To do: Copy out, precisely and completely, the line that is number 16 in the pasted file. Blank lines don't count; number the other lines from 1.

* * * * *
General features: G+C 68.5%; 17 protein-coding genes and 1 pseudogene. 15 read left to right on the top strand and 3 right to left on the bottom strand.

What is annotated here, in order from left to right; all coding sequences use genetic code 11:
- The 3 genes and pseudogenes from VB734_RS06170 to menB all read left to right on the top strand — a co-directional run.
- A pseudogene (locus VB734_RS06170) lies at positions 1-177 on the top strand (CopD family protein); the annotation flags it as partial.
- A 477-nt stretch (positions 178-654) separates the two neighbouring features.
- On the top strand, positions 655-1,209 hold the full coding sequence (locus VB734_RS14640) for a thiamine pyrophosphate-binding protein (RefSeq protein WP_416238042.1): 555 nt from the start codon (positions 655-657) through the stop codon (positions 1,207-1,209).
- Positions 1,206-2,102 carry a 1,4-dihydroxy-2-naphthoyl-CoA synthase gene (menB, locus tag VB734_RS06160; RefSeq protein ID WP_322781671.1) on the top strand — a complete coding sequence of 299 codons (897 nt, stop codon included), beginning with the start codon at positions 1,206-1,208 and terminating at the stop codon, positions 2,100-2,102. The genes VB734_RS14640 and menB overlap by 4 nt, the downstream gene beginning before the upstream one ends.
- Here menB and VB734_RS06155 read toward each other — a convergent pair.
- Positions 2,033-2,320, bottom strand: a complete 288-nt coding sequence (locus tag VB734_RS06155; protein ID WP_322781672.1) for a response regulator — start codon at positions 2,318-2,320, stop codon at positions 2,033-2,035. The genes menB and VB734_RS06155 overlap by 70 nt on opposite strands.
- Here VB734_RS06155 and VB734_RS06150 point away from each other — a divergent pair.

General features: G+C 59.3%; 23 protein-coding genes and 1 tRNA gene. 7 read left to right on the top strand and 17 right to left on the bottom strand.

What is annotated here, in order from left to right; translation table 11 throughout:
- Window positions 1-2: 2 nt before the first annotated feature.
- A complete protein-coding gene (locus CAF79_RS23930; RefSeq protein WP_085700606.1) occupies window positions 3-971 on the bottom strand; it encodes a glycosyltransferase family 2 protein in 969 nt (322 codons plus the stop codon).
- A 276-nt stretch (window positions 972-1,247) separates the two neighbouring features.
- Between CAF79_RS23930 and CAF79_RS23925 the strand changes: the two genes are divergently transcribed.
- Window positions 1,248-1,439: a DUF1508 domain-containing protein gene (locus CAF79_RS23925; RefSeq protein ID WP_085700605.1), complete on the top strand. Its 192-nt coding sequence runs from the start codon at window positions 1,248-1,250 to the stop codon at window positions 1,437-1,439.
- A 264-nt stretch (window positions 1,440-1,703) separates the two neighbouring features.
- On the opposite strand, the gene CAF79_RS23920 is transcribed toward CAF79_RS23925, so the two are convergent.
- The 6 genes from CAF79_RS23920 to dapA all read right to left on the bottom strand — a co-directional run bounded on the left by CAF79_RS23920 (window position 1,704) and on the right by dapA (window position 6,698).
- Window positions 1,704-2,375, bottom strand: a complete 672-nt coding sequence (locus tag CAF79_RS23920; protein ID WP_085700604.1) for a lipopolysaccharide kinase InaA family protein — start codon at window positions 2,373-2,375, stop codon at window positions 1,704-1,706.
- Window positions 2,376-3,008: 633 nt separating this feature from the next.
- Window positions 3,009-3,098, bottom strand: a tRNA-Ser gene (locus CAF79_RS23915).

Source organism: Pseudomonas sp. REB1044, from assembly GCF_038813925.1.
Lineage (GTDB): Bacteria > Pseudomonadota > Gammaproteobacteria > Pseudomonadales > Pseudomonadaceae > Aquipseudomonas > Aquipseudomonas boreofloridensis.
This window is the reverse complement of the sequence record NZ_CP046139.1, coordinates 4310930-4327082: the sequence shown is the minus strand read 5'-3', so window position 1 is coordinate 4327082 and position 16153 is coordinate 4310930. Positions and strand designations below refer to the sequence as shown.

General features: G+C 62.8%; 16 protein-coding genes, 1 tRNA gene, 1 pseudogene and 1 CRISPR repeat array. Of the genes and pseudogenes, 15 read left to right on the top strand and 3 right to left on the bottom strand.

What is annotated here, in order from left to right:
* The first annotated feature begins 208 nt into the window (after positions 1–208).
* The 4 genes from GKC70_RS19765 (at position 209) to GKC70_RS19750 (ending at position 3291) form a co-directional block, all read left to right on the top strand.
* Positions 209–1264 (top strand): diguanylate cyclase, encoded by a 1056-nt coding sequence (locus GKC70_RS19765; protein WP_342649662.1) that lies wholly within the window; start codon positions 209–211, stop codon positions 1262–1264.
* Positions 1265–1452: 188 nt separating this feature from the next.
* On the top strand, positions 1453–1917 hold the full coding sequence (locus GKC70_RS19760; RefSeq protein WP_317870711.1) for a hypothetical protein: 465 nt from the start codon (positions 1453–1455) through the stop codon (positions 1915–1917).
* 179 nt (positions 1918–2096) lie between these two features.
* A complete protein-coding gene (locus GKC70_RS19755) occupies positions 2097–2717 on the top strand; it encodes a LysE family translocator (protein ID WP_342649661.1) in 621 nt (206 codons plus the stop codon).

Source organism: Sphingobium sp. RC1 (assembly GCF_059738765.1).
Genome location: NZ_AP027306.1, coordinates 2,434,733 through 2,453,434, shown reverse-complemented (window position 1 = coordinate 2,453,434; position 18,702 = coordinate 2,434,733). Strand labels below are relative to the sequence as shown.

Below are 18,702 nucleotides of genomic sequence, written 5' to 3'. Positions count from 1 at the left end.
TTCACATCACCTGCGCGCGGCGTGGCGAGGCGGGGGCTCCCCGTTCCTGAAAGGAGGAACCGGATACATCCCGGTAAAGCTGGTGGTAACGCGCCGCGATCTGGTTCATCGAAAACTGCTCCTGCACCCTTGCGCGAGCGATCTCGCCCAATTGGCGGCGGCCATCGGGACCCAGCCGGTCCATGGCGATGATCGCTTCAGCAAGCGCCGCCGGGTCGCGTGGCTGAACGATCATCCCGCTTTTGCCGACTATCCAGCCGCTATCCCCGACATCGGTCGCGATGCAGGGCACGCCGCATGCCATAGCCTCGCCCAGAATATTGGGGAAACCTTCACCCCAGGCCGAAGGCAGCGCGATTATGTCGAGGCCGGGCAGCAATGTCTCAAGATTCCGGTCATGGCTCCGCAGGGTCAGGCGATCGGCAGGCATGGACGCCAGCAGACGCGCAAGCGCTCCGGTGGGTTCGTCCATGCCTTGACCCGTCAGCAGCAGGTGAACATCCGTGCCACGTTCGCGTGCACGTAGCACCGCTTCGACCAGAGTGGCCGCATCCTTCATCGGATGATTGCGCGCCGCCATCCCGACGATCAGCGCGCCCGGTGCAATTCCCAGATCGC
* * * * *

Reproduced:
- Between CAF79_RS23930 and CAF79_RS23925 the strand changes: the two genes are divergently transcribed.